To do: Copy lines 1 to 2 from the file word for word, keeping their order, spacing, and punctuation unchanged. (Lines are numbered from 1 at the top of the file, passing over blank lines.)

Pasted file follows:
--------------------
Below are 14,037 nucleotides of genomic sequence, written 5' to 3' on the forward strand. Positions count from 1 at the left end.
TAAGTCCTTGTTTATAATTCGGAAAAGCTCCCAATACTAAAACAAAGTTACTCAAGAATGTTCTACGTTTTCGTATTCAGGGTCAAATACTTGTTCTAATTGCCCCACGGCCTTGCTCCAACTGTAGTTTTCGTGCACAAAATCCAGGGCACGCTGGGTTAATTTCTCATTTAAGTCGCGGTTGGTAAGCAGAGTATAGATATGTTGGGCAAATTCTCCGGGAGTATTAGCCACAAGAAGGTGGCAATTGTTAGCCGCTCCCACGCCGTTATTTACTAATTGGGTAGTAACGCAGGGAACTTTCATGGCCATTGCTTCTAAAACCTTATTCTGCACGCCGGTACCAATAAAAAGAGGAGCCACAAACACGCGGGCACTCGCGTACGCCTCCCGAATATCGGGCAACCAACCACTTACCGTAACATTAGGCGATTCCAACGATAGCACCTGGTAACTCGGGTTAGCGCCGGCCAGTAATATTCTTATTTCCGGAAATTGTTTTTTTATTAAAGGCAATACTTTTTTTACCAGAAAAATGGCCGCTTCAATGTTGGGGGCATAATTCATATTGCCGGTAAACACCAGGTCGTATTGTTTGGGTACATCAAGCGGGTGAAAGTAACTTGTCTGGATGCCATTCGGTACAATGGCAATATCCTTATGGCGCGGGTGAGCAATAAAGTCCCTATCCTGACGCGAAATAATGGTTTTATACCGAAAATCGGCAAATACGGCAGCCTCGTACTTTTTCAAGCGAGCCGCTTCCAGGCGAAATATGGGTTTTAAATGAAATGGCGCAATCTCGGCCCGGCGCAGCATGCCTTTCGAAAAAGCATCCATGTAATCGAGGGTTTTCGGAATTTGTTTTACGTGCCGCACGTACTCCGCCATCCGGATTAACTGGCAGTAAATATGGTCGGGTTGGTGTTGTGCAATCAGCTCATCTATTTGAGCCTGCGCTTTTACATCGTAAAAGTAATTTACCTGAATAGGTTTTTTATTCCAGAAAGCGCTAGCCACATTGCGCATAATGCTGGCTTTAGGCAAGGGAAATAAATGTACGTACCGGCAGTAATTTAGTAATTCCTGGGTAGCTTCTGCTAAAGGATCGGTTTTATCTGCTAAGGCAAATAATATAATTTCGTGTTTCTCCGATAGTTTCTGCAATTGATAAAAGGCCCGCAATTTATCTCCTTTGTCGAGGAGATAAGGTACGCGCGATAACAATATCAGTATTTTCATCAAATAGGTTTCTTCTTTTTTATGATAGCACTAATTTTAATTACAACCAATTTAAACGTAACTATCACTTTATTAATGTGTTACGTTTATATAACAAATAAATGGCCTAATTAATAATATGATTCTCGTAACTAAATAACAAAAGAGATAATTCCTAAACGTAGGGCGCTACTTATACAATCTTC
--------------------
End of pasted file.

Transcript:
Below are 14,037 nucleotides of genomic sequence, written 5' to 3' on the forward strand. Positions count from 1 at the left end.
TAAGTCCTTGTTTATAATTCGGAAAAGCTCCCAATACTAAAACAAAGTTACTCAAGAATGTTCTACGTTTTCGTATTCAGGGTCAAATACTTGTTCTAATTGCCCCACGGCCTTGCTCCAACTGTAGTTTTCGTGCACAAAATCCAGGGCACGCTGGGTTAATTTCTCATTTAAGTCGCGGTTGGTAAGCAGAGTATAGATATGTTGGGCAAATTCTCCGGGAGTATTAGCCACAAGAAGGTGGCAATTGTTAGCCGCTCCCACGCCGTTATTTACTAATTGGGTAGTAACGCAGGGAACTTTCATGGCCATTGCTTCTAAAACCTTATTCTGCACGCCGGTACCAATAAAAAGAGGAGCCACAAACACGCGGGCACTCGCGTACGCCTCCCGAATATCGGGCAACCAACCACTTACCGTAACATTAGGCGATTCCAACGATAGCACCTGGTAACTCGGGTTAGCGCCGGCCAGTAATATTCTTATTTCCGGAAATTGTTTTTTTATTAAAGGCAATACTTTTTTTACCAGAAAAATGGCCGCTTCAATGTTGGGGGCATAATTCATATTGCCGGTAAACACCAGGTCGTATTGTTTGGGTACATCAAGCGGGTGAAAGTAACTTGTCTGGATGCCATTCGGTACAATGGCAATATCCTTATGGCGCGGGTGAGCAATAAAGTCCCTATCCTGACGCGAAATAATGGTTTTATACCGAAAATCGGCAAATACGGCAGCCTCGTACTTTTTCAAGCGAGCCGCTTCCAGGCGAAATATGGGTTTTAAATGAAATGGCGCAATCTCGGCCCGGCGCAGCATGCCTTTCGAAAAAGCATCCATGTAATCGAGGGTTTTCGGAATTTGTTTTACGTGCCGCACGTACTCCGCCATCCGGATTAACTGGCAGTAAATATGGTCGGGTTGGTGTTGTGCAATCAGCTCATCTATTTGAGCCTGCGCTTTTACATCGTAAAAGTAATTTACCTGAATAGGTTTTTTATTCCAGAAAGCGCTAGCCACATTGCGCATAATGCTGGCTTTAGGCAAGGGAAATAAATGTACGTACCGGCAGTAATTTAGTAATTCCTGGGTAGCTTCTGCTAAAGGATCGGTTTTATCTGCTAAGGCAAATAATATAATTTCGTGTTTCTCCGATAGTTTCTGCAATTGATAAAAGGCCCGCAATTTATCTCCTTTGTCGAGGAGATAAGGTACGCGCGATAACAATATCAGTATTTTCATCAAATAGGTTTCTTCTTTTTTATGATAGCACTAATTTTAATTACAACCAATTTAAACGTAACTATCACTTTATTAATGTGTTACGTTTATATAACAAATAAATGGCCTAATTAATAATATGATTCTCGTAACTAAATAACAAAAGAGATAATTCCTAAACGTAGGGCGCTACTTATACAATCTTC